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Teaching Dog Safety to Children

This may be one of the most important lessons you will ever teach your child.

May 24, 2018 7 min read
Teaching Dog Safety to Children

All children should be taught to respect other living creatures, be they animal or human. From birth, children need to learn that some things are just not allowed around animals, and "always be gentle" should be a common household phrase. Even if your household does not contain animals, your children should still be taught calm, gentle behavior. One day they may encounter an animal, whether it is somebody else's pet in a controlled environment, or a random meeting on the street with a strange dog.

Teaching children the "do's and dont's" regarding animals is among one of the most important lessons you will ever teach them. Animals are everywhere and although many are domesticated, this does not automatically make them safe, especially around children whose behavior can be unpredictable. In the U.S. alone, 1-2 million dog bites occur annually.

Today many homes are raising children along with the family dog. Naturally kids delight in hugging, petting, and playing with their pets. Unfortunately, many children grow up believing that all dogs are gentle and friendly like their pet, and commonly fall victim to a dog attack, simply because they were never taught when it's not okay to approach a dog.


  1. Always Be Gentle
    So many parents don't pay close enough attention to how their children interact or play with the family dog. A gentle hand will carry children through so many different situations in life; not only their interactions with animals.
    When your child approaches a dog, show them how to pet the animal "gently", in a calm and friendly manner. Don't let them pull on the animal's ears or fur, but teach them to "stroke" the animal slowly. Gentle rubbing of the fur, or feeling of the ears is okay, but should always be supervised. Remember to make sure the child does not squeeze or twist handfuls of fur, and make sure they know that a tail is not a handle or toy to be held. If your child normally has a heavy hand, don't use a real dog for the first time; use a stuffed animal instead. A dog might not be as tolerant or patient as you'd think with a grabbing hand.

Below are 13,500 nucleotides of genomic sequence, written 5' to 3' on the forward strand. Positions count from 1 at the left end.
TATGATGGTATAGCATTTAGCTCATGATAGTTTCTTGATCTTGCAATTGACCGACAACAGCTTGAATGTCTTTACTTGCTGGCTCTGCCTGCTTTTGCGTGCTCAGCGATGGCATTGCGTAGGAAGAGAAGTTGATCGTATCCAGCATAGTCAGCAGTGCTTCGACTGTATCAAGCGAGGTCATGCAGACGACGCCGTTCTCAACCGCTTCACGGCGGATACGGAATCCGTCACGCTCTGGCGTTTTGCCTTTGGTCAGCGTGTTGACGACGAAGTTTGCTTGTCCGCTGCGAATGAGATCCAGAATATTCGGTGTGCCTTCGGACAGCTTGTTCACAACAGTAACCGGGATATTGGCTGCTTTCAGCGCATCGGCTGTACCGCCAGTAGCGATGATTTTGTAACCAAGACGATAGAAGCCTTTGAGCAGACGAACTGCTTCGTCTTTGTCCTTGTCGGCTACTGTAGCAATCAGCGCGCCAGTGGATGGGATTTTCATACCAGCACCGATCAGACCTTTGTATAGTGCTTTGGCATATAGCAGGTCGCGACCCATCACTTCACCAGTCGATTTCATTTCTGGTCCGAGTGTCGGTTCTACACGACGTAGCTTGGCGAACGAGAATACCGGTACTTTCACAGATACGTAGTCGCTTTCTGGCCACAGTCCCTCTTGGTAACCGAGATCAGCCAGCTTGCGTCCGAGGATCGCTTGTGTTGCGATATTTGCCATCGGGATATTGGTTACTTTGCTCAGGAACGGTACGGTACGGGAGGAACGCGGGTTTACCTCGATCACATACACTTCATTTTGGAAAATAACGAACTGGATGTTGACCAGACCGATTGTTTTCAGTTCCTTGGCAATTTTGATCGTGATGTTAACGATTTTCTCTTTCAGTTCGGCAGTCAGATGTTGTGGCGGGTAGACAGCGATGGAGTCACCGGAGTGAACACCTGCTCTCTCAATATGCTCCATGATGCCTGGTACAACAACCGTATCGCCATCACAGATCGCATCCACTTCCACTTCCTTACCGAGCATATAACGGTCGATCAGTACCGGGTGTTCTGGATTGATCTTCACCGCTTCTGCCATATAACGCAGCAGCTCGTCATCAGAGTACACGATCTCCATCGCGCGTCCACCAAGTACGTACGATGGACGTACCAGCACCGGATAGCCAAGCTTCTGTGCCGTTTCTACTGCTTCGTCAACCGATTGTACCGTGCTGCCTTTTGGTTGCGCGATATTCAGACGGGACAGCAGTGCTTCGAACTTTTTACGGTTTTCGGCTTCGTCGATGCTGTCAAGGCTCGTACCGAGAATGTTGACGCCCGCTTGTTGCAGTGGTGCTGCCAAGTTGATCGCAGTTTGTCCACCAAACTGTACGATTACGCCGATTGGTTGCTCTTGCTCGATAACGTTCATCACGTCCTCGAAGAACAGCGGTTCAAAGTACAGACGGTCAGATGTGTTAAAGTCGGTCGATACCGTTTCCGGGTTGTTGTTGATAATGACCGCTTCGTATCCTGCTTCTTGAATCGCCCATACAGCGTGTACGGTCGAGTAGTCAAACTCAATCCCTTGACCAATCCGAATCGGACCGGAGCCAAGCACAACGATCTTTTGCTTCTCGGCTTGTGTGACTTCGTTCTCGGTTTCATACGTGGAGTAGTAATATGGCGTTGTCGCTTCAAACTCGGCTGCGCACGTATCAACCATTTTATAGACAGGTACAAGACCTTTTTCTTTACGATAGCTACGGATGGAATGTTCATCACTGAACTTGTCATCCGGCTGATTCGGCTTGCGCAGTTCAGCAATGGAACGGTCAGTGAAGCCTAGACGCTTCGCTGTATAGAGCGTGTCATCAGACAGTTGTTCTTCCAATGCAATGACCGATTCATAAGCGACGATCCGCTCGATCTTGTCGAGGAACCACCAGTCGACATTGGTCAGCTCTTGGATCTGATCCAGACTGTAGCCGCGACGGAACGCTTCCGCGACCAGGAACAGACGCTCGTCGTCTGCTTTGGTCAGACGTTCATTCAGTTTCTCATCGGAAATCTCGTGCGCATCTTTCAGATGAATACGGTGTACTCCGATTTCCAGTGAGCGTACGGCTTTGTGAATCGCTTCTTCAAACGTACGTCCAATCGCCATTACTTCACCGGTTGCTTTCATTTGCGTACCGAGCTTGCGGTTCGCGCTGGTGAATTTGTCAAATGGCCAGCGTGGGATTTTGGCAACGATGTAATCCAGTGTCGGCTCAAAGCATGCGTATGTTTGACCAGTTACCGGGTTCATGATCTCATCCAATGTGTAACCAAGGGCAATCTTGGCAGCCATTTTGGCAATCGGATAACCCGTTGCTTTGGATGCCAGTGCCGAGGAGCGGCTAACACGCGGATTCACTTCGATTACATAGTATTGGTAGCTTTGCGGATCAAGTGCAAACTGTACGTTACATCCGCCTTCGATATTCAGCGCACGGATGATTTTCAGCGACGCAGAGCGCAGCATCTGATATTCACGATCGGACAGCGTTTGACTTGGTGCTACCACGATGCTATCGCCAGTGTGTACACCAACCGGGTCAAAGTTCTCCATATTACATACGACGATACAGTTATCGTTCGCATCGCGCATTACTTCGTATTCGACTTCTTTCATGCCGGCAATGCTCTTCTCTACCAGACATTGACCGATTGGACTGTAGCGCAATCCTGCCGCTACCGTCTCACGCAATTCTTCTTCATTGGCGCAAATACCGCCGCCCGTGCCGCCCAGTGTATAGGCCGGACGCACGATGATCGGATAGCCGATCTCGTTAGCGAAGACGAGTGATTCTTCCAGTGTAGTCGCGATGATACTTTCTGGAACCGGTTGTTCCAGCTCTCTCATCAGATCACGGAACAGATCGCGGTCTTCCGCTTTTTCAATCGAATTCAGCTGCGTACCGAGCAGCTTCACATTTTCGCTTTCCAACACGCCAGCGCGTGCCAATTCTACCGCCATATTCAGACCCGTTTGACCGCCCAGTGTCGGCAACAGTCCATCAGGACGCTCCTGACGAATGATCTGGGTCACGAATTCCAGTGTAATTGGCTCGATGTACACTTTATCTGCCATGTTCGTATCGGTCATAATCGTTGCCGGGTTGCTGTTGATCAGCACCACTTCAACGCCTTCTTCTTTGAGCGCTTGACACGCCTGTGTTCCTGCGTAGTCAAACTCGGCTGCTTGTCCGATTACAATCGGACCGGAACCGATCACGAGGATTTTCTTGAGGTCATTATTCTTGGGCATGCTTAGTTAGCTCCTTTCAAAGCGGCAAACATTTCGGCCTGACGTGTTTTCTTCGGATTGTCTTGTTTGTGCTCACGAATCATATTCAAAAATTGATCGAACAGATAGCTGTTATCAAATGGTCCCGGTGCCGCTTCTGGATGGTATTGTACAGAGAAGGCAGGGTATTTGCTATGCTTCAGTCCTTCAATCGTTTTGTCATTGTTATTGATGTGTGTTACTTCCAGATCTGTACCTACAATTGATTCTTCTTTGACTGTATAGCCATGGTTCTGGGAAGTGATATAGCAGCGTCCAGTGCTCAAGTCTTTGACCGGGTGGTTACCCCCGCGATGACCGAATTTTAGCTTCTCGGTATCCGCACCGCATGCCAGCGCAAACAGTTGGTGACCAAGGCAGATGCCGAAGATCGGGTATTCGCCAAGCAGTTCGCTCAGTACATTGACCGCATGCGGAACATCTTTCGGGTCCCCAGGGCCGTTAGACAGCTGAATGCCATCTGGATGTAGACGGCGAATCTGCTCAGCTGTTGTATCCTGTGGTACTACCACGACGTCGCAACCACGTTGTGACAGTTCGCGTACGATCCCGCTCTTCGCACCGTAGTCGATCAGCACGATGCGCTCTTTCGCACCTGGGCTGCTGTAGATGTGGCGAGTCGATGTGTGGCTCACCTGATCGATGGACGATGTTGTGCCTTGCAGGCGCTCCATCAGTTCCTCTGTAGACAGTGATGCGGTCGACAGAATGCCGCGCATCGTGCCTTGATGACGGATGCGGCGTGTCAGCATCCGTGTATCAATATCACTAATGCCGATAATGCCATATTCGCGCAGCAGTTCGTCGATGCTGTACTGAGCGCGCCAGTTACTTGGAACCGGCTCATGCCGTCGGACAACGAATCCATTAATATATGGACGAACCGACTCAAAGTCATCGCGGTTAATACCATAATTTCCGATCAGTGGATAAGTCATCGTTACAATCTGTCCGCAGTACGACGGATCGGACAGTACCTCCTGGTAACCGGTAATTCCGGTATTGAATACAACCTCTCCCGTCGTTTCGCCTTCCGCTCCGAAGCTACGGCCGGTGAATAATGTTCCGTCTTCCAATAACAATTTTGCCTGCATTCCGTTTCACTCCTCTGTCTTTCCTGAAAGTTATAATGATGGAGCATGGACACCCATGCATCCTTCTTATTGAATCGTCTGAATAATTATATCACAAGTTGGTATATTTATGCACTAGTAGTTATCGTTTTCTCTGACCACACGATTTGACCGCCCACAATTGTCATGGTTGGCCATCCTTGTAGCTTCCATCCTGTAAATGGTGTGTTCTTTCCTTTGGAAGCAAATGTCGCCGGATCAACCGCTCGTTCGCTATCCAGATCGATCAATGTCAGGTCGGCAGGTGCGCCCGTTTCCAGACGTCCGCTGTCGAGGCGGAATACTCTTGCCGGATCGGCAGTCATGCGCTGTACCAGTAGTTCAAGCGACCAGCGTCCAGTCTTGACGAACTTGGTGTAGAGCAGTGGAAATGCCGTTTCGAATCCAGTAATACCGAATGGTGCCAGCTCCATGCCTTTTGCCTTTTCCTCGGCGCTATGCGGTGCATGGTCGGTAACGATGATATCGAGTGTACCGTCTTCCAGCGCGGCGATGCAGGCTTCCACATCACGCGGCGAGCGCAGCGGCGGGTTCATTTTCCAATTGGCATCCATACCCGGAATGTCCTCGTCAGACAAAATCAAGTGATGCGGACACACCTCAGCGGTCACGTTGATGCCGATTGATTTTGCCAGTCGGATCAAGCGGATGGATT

2. The Right Approach
    This is extremely important! From the moment a child is old enough to understand, you must teach them how to approach a dog properly! What is the right way to approach a dog?
    1. Approach his owner first and always ask permission! The owner knows his dog better than anyone else, and his presence will help ensure that the dog will remain calm.
    2. Say "hello" after permission is given.
    3. Approach slowly, and do not ever run up to the dog.
    4. Hold your hand out, palm down, and let the dog sniff you and give him time to decide how close he wants to get.

    Many dogs love attention, but the first few moments of every new meeting is critical. A correct approach will likely have the new dog sidling in closer for hugs and kisses.

  3. Fear Factor
    Please don't bring your children up to fear all dogs, even if you do. A child who is taught fear will react to a strange dog in a way that may make the situation worse. Instead, teach them to respect dogs and all other animals, and not run from them.

  4. Meeting A Strange Dog With No Owners Present
    It is very important to keep a cool head during these moments. Do not do what your instincts may tell you to do. The first instinct is often "scream and run", but please do not do this. Instead, using a loud, firm voice, tell the dog to "go home". If he doesn't leave, don't panic.

    What is the dog doing? Is he just watching you, curiosity in his posture (ears perked, tail wagging, relaxed stance)? If this is how he looks, just walk away calmly. Once again, do not run.